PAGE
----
Google has confirmed that it’s rolling out a new search-related feature on a wider basis after first launching as an experiment earlier this year. This particular feature might sound like it undermines the main thing you know Google Search for, which is that it’s supposed to serve up a vast trove of links to answer queries you make.
But not every query — say, what if you’re asking for the answer to 2 plus 2? — requires a ton of links. In fact, in some cases, a single, direct answer will do just fine. You get your answer quicker, and Google’s completion of your query gets even faster. With that in mind, welcome to Google’s direct answer feature.
For queries related to time, calculations, and various conversions, Google is starting to show you a single direct result. It will hide other related results, though you can tap a link to see the full selection of resulting links if you want. This wider rollout of the feature follows an experiment earlier this year and was spotted by Search Engine Land, which got an official statement from Google confirming the details.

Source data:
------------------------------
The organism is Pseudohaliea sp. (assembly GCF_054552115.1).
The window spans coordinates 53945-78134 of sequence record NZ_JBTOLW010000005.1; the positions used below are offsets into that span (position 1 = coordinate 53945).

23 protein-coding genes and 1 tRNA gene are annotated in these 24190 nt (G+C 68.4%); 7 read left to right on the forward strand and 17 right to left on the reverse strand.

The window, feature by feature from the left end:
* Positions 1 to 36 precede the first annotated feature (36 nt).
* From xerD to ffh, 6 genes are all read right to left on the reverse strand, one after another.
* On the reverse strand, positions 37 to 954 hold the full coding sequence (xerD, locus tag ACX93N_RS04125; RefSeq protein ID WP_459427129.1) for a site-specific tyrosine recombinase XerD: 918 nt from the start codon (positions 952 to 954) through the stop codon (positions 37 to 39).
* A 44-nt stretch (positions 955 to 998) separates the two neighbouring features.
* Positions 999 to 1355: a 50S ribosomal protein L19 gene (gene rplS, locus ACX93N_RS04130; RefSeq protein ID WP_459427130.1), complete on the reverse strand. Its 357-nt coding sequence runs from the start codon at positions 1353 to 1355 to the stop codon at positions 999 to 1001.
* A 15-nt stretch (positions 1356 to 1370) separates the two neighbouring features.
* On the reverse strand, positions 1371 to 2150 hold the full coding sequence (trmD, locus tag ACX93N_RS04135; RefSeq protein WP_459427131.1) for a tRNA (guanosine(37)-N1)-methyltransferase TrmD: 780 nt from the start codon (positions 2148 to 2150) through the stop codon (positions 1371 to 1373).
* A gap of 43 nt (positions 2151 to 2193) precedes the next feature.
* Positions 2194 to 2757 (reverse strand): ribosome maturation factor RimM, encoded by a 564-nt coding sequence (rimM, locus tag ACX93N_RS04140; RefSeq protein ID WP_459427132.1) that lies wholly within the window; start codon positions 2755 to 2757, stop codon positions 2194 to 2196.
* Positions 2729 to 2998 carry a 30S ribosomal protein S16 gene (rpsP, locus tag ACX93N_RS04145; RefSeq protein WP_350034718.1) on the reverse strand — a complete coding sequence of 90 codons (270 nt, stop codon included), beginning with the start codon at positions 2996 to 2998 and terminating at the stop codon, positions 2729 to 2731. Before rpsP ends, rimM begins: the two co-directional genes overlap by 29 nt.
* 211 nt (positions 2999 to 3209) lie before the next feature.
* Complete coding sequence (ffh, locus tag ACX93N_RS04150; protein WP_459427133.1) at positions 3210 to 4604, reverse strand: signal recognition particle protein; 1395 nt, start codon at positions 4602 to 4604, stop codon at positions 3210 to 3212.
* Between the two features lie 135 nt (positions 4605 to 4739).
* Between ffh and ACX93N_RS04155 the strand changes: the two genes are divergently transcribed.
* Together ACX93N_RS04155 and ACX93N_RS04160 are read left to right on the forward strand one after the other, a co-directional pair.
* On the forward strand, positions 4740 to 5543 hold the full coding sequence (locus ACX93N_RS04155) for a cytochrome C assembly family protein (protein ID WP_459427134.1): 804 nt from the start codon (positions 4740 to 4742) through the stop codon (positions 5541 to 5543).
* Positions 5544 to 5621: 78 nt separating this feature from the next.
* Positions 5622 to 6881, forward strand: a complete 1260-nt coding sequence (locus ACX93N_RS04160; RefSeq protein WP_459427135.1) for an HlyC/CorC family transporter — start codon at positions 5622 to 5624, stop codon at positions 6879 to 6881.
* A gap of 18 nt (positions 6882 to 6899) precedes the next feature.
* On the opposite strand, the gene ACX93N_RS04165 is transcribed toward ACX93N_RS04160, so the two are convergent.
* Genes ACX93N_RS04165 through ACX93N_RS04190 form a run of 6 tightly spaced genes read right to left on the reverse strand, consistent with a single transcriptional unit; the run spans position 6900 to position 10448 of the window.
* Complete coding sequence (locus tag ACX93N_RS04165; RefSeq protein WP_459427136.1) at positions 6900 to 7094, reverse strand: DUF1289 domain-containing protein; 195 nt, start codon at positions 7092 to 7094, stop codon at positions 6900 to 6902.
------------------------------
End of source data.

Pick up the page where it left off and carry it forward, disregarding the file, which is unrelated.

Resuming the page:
As always, our goal with search is to help people quickly find the most relevant information. For queries where we have extremely high confidence that a user is seeking a calculation, unit conversion or local time, we will show a single result to improve load time on mobile. Since our initial experiment in February, we worked to remove ads and improve the triggering quality for this experience to be sure that we’re serving users what they’re looking for, and we will still provide the option to tap to see more results.
Here’s a look at what this feature looks like in practice. In the graphic below, you can see Search delivering results for questions about the time, a simple math problem, and a temperature conversion:
This direct-answer search feature is available on the mobile web, as well as on the Android and iOS versions of the Google Search app. Per 9to5Google, results on the desktop will still yield built-in tools, like a calculator showing your result, followed by ten blue links.